Episode 20 / October 20, 2017

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Thinking about starting your own podcast? Perhaps we can be of assistance. Our team’s first venture into podcasting began in May, and now we’ve made it to episode 20. We’ve learned a lot along the way, and reaching this milestone presents a great opportunity to share our experience and our tips for creating your first podcast.


Why Start a Podcast?

Podcast listenership has grown over time, with 24% of Americans saying they have listened to a podcast in the past month (read more from Edison Research). Considering the ease of accessibility to podcasts, and the relative ease to create them, podcasting is worth exploring as a channel for reaching your audience.
In full disclosure, our reason for starting a podcast is perhaps not the most conventional. Our team was already meeting once a week, in the spirit of our own professional development, to discuss what we’d learned from reading industry news. After a while, we decided we might as well record and share our conversation – if others find it helpful, that’s even better.
Podcasts are a great method for establishing thought leadership within an industry or niche. In our case, we’ve simply added a microphone to a weekly team discussion, but we do hope our podcast contributes to the greater good of the search industry and helps others who want to learn and stay informed.


Establish Ground Rules and Realistic Expectations

First, keep in mind that your audience may be very small, even nonexistent at first. Don’t get caught up with this; start your podcast with the expectation that nobody is going to listen to it. If you’re starting your podcast for the right reasons, the number of listeners shouldn’t matter. In our situation, we have information and insight we want to discuss, and the practice of podcasting is beneficial for us internally. We don’t expect to set the internet on fire; whether or not anyone else listens to it, we’ve met our expectations for a team knowledge share. That’s really our goal. When you’re getting started, create attainable goals for your unique situation.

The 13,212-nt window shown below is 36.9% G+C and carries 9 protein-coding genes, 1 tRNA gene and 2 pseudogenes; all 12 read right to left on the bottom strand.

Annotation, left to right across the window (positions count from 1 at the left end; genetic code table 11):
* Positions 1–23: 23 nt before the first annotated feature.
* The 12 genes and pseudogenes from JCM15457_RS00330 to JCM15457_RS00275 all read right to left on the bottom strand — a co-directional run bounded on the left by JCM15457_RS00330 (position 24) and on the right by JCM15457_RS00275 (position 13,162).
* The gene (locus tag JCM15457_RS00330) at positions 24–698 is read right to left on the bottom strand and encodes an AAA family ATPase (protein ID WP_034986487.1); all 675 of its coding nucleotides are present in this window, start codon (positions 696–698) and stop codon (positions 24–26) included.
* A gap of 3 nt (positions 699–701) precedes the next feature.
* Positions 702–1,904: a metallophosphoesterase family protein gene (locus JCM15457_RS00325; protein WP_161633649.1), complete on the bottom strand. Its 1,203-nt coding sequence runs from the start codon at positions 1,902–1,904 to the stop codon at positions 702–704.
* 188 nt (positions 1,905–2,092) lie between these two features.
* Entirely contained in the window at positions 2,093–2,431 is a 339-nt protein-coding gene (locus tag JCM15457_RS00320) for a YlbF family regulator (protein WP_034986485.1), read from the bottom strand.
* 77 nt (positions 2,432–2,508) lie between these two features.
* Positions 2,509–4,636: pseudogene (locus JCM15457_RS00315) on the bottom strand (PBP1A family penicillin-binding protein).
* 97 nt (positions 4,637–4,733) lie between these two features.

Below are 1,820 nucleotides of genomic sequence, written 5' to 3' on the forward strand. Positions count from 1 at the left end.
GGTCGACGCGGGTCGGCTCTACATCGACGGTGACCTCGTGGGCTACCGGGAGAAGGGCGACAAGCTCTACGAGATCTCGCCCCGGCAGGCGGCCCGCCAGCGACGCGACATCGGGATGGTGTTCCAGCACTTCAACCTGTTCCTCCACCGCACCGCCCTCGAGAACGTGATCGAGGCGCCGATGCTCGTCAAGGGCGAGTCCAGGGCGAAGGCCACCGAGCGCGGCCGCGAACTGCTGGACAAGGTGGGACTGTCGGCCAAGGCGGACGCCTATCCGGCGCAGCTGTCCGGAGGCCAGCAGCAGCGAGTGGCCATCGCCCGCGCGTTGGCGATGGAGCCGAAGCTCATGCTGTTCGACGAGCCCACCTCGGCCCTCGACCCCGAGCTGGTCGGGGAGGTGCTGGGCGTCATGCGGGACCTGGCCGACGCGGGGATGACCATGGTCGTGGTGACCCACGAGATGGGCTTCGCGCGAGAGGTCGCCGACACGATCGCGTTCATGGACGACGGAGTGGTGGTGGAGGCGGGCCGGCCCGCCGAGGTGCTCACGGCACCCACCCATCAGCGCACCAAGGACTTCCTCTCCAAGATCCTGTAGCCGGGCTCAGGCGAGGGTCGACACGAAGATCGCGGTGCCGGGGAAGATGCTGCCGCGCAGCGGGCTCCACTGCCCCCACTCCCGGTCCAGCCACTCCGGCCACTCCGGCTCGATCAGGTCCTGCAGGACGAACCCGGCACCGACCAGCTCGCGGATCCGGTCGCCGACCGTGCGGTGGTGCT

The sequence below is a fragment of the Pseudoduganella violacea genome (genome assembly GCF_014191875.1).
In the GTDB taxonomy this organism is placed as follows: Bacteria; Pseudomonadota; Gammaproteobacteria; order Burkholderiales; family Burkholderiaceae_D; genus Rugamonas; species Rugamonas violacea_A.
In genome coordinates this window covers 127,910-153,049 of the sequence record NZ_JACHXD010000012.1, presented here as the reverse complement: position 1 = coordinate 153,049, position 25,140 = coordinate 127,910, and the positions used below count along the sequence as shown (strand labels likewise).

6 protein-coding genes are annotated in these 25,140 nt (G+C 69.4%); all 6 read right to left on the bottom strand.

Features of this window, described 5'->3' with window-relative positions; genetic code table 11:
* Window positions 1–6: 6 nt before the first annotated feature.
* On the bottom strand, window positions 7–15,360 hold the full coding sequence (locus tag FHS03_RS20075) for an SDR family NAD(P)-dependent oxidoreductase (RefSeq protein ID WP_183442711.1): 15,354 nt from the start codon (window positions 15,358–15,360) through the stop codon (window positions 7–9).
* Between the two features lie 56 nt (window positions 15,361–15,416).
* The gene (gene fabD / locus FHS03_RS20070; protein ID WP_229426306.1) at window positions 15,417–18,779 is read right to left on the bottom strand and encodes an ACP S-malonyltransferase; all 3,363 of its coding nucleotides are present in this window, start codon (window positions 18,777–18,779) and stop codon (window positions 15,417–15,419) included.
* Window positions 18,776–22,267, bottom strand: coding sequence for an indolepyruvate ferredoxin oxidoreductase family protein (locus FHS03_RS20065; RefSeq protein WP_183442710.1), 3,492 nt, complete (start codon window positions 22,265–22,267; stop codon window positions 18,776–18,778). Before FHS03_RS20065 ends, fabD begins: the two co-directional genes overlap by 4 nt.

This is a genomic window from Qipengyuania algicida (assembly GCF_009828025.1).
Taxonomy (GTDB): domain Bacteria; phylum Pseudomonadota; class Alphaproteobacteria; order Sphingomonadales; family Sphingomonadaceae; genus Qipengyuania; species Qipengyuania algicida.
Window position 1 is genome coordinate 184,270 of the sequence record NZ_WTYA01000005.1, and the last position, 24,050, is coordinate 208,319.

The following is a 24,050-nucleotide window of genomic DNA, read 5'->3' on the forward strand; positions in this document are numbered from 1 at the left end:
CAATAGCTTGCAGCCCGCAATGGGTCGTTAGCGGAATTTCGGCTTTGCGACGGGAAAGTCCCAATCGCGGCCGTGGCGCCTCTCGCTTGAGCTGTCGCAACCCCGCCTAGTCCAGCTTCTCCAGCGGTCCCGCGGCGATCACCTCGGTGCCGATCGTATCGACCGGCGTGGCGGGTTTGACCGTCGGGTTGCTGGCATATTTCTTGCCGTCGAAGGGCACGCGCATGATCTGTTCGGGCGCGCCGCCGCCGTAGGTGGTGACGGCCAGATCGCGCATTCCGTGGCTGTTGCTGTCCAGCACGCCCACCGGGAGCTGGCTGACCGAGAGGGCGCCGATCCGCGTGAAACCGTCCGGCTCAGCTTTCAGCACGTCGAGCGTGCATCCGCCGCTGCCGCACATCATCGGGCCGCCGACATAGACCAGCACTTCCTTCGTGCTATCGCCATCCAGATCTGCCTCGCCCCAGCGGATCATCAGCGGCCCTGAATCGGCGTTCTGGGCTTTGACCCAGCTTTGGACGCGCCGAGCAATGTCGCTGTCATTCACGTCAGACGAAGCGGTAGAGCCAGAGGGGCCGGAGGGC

Our podcast is clearly industry-specific, and there are times we can relate what we’re sharing to specific work that we’ve done. We’ve established a ground rule that it’s okay to make a general reference a project we’re working on, but we won’t mention client names or specific project details. We encourage other professionals to create similar ground rules when starting a business podcast.
Your podcast should have an overall theme that’s consistent across episodes and will keep your discussion on track. If you wander too far away from this focus, you’ll risk losing your listeners’ interest. Cater your podcast to your industry; educate, entertain, or discuss your products or service (if that’s your purpose).


Recording and Editing Your First Podcast

In most situations, there’s no need to be fancy or invest a lot of money when you’re just getting started. An external microphone is essential for podcasting; we use a Blue Snowball iCE. We record The Redirect Podcast in GarageBand, using the Narration Vocal input. The conference room where we record can make the raw audio a bit echoey, so we recommend making adjustments and dialing the audio in for your unique recording environment.